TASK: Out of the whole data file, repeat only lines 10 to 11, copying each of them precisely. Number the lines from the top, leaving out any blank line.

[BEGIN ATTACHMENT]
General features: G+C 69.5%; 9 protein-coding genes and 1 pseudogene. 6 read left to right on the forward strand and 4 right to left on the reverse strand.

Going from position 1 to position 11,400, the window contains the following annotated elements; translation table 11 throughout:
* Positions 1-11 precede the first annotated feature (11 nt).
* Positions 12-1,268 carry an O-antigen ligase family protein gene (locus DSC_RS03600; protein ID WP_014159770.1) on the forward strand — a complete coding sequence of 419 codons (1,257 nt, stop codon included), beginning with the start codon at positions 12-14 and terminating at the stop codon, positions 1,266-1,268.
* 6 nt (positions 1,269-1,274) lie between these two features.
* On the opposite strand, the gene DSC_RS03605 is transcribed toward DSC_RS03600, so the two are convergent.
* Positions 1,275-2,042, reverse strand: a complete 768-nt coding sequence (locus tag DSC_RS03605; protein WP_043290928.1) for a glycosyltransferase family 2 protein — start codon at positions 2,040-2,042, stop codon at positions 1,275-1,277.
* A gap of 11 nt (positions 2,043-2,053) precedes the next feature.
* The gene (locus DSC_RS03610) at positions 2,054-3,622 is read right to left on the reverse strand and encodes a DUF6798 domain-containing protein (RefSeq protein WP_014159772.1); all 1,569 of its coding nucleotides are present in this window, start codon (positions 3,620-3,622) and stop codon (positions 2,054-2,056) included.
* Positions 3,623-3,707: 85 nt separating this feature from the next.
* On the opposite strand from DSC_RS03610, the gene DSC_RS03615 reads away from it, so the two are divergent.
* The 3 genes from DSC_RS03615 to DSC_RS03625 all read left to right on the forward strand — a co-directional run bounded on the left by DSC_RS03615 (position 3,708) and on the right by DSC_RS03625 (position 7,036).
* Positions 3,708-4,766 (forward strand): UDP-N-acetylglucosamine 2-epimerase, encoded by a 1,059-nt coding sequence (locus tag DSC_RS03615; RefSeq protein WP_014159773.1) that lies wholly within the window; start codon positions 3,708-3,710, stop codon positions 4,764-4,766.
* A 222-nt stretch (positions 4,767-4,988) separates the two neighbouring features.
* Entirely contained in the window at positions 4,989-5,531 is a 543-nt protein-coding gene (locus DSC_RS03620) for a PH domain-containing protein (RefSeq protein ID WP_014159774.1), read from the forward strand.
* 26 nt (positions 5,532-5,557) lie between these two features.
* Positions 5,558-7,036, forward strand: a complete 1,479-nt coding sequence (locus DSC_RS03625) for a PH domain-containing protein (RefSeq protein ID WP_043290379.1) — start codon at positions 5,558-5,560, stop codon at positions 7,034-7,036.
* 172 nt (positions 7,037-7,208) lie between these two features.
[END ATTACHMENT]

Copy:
* Positions 3,623-3,707: 85 nt separating this feature from the next.
* On the opposite strand from DSC_RS03610, the gene DSC_RS03615 reads away from it, so the two are divergent.